Last weekend, I enjoyed a delightful spurt of Weekend Reading.
Accompanied by a fascinating booklet on embroidery (thank you, Janice!), I took myself to the front porch and sat in the sun and read away. It was a delightful, quiet couple hours of really good reading, with some note-taking scattered in for good measure.
Stitchers with an interest in historical embroidery (especially from the Victorian through Edwardian ages) and in ecclesiastical embroidery will probably find the booklet equally as enticing.
The Embroideries of Liverpool Cathedral is a booklet published by Liverpool Cathedral.
It details, among other things, the histories of the various associations connected to the history of the embroideries at Liverpool Cathedral, highlighting the work they accomplished and their influence in perpetuating the skills necessary for ecclesiastical embroidery.
And, as you would expect, the booklet is packed full of delightful images of embroideries from the collection at Liverpool Cathedral.
The images are clear and beautiful, and many are large enough to enjoy the details of the embroidery.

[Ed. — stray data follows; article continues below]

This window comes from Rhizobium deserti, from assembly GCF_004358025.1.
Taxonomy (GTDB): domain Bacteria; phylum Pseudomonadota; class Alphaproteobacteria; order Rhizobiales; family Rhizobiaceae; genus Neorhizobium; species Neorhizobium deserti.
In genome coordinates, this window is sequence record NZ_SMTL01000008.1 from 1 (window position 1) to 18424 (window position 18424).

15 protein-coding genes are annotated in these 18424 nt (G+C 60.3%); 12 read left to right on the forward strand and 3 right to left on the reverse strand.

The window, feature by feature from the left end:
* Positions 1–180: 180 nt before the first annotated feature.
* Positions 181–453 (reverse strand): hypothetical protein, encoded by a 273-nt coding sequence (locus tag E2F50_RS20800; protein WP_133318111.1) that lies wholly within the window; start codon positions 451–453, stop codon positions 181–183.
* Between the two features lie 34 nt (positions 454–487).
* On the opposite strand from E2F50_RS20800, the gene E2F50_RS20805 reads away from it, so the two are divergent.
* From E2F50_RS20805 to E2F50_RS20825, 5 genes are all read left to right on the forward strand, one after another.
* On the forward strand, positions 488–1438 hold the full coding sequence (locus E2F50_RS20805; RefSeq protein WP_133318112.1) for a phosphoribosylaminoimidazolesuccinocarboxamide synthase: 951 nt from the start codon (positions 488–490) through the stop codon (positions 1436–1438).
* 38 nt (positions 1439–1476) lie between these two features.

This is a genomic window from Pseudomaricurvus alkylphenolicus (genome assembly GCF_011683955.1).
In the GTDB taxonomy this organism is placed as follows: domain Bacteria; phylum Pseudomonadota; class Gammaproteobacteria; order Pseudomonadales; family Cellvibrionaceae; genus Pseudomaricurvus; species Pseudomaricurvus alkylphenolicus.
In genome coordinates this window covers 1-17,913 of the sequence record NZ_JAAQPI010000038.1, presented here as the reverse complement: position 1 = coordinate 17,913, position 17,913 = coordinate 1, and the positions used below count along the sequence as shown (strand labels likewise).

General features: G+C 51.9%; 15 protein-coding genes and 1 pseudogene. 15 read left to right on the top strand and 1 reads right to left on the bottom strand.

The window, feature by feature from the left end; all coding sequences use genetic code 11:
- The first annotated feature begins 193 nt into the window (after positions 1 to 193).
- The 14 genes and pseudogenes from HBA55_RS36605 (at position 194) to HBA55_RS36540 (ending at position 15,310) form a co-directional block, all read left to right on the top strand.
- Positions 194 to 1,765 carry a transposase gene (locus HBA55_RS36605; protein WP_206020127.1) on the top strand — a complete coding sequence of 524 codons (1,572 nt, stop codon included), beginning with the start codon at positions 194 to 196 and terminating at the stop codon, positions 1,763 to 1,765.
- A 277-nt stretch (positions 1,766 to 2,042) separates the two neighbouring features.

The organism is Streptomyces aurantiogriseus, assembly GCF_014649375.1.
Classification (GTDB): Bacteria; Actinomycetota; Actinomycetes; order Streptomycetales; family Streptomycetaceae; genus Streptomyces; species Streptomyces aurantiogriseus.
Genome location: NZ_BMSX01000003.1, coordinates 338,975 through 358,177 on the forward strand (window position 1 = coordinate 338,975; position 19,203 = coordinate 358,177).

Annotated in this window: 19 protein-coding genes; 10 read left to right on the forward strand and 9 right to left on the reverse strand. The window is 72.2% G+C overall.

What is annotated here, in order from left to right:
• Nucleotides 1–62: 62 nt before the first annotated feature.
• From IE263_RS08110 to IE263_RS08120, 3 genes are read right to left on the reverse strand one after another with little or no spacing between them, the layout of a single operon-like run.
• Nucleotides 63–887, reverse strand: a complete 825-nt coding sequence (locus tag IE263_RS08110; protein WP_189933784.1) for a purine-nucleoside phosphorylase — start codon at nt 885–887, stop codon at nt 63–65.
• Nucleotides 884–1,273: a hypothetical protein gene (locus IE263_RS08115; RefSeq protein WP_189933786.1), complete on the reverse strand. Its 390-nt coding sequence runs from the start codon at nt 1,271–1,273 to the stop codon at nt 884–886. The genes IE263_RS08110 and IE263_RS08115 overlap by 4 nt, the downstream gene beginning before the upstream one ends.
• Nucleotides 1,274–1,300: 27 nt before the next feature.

The last part of the booklet, about the Elizabeth Hoare Gallery – is more of the practical “history” of this type of embroidery. The author of this section, Mary Schoeser, writes about the making of church embroideries (the process, colors, the symbolism), as well as about the collection itself.
There’s information on handling historical embroideries and on storing them.
And there’s a nice collection of short biographies of the influential designers during the time periods – from Bodley to Pugin, and many in between.
One of my favorite visual aspects of the booklet: throughout the books, we get glimpses of the cartoons (or drawn designs) as well as the corresponding finished embroidery. And both are beautiful!
I think what I took away most from the book, though, is how a few skilled people, with focus and enthusiasm, can do so much for the perpetuation of an art form.
It’s a lovely little booklet, providing interesting insight to the times and to the situation of embroidery as a learnable craft and as an art form, from the mid-1800’s onwards.
Now, you might be thinking that you have to visit Liverpool Cathedral to acquire your own copy. But for those with a keen interest in the subject, you’ll be happy to know that, in fact, you can order The Embroideries of Liverpool Cathedral online, through the Cathedral shop.
Coming Up on Needle ‘n Thread!
Tomorrow, a little tool talk, and next week, a tutorial, a lovely piece of work from a reader, and a few other stitchy delights.
I hope you have a terrific weekend!